Each morning she hustled to her room before Kelly woke, and although he'd argued with her about it, she wasn't going to have the child asking questions neither could answer without creating more. Besides, Richard hadn't said that he wanted this relationship to go further than what it was, and questions from Kelly would prompt that. What was she supposed to say? Are you prepared to make an honest woman out of me? Do you expect me to hide with you? Do you really care about me or do you just see a handy lover and a mother for Kelly? Her throat tightened. She was asking for trouble if she kept thinking like this.
Frowning, he stepped back, and she rolled up the window, then started the engine. It stalled once and she blushed and tried again, throwing it into gear and driving down the long path to the gates. It seemed like she was leaving one world and entering another. Gone from the castle house on the hill, into the land of the serfs, she thought with a reluctant smile.
She glanced and saw him in the rearview mirror. He waved and she returned it, then flipped on the radio. She'd learned so much about him in the last days. Aside that he was an incredible lover, an attentive father, and made her indecently happy. He was also a formidable businessman, too. Although she'd known that he'd owned a couple of computer software companies and ran them from the computers in his suite, she hadn't realized he'd created the software himself. Software for small and large businesses—security programs, antivirus programs, games, search sites, graphics. There was nothing he couldn't create, she'd realized after seeing his work. He'd made boatloads of money and never set foot off this land. No wonder he didn't feel the need to hurry into the public eye.
She and Kelly were pulling into the grocery store parking lot when the music on the radio suddenly stopped. She frowned as the DJ came on with a special news report. The tropical storm off the coast of Honda had just been upgraded to a hurricane. A big one. And it was headed this way.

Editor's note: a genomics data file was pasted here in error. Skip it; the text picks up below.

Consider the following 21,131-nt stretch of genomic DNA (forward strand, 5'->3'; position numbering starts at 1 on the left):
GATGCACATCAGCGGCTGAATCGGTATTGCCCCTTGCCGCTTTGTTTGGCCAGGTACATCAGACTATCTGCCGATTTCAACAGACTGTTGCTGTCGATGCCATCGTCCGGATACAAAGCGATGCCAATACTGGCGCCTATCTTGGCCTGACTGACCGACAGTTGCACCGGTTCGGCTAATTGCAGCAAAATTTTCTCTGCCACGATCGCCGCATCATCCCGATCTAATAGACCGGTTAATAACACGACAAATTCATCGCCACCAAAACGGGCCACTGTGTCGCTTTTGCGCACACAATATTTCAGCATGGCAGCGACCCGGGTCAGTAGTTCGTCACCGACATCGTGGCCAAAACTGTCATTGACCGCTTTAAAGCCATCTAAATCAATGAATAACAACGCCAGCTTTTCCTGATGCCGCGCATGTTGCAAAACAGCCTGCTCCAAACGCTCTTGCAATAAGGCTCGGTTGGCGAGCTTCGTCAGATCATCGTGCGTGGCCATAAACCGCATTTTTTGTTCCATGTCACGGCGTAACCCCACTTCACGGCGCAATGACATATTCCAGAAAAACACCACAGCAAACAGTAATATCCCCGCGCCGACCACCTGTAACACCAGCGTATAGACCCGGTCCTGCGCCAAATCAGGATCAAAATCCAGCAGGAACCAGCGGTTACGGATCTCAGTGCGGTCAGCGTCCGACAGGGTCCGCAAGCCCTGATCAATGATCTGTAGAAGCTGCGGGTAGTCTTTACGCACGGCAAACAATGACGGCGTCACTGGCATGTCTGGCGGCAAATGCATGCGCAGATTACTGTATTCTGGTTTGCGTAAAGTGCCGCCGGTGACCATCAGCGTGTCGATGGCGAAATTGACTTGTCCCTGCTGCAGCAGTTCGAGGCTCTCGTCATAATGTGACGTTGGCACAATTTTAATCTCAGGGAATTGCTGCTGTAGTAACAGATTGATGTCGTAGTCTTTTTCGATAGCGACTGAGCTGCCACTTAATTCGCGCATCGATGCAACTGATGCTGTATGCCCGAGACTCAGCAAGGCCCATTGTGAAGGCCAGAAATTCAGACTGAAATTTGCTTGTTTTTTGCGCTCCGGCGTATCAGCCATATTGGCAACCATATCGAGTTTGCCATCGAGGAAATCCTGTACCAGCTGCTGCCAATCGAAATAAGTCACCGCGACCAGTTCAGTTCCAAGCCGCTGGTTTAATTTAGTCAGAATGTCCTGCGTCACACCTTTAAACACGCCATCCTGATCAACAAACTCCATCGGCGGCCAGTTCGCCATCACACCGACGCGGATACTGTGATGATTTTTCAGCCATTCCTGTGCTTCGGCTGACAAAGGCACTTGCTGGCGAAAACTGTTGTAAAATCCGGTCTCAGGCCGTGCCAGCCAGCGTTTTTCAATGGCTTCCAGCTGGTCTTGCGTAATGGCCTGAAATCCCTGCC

* * *
Richard snapped back the curtain and glared at the darkness quickly cloaking the land. The wind howled furiously but produced little rain. But it would come, and he wondered what was keeping Laura. They'd been gone too long.
He'd tried the cell phone number, but it kept saying she was out of the area. It was bunk, unless she hopped on the ferry, but cell phones were a piece of technology he couldn't understand. Turn a corner and it wouldn't work. Go into one building and it would. Either way, he was impatient to see them, to make certain they were safe. To hold his girls in his arms.
He dialed the police, but the line was busy, and he knew with the hurricane threatening the coast it would be hours before they could go looking for a missing woman and child. Without a second thought, Richard strode to the closet, tossed on a coat and headed outside. He asked Dewey if he could borrow his truck, and when the man tossed him the keys, Dewey offered to go look. Richard waved him off, unable to sit still any longer, and asked the man to start securing the grounds.
Moments later, he was driving down the main road at a dangerous speed, the rain pounding at the roof and windows as he searched. He flipped on the floodlights mounted on the top of the cab, spinning the handle and sending a million watts of light over the darkened streets. This is likely the only time all this good ol' boy hardware came in handy, he thought, and was grateful for it. Rain washed over the street, creating gullies. Mud and sand had already trapped cars, and he imagined the SUV stuck and the water rushing up the door. He swung the light left and right, creeping slowly down street after street and wishing he could go faster.
Then he spotted them. Relief crashed through him as he pulled up alongside and climbed out. Over the engine and the rain he heard the faint sound of singing as he rushed to the side of the SUV.
Laura rolled down the window and blinked at him. "Richard!"
The shock on her face cut him in half. She hadn't expected him to leave the house for her. It shamed him and he leaned close and kissed her hard. "Thank God."
"Hi, Daddy," Kelly called.
"Are you two okay?" He flung open the car door and sent the window up.
"Yes, the engine stalled and wouldn't start," she said, climbing out and reaching over the seat for Kelly. "Then the cell phone battery died while I was trying to call. I forgot to recharge it."
Richard took Kelly from her, then helped them into the warm truck, before he went to the SUV for the packages. "Good Lord, Laura," he muttered, stuffing the bags around their feet. "Think you have enough?"
"I heard about the hurricane. I wanted us to be prepared."
Us, he thought. Was she already thinking of them as a family, like he was? "We're getting some of it," he said. "Maybe it will scoot up the coast like the last one." Hurricanes were bad if you lived on the coast, horrific if you lived on an island like this. It was the price of solitude and beautiful sunsets, he thought dismally.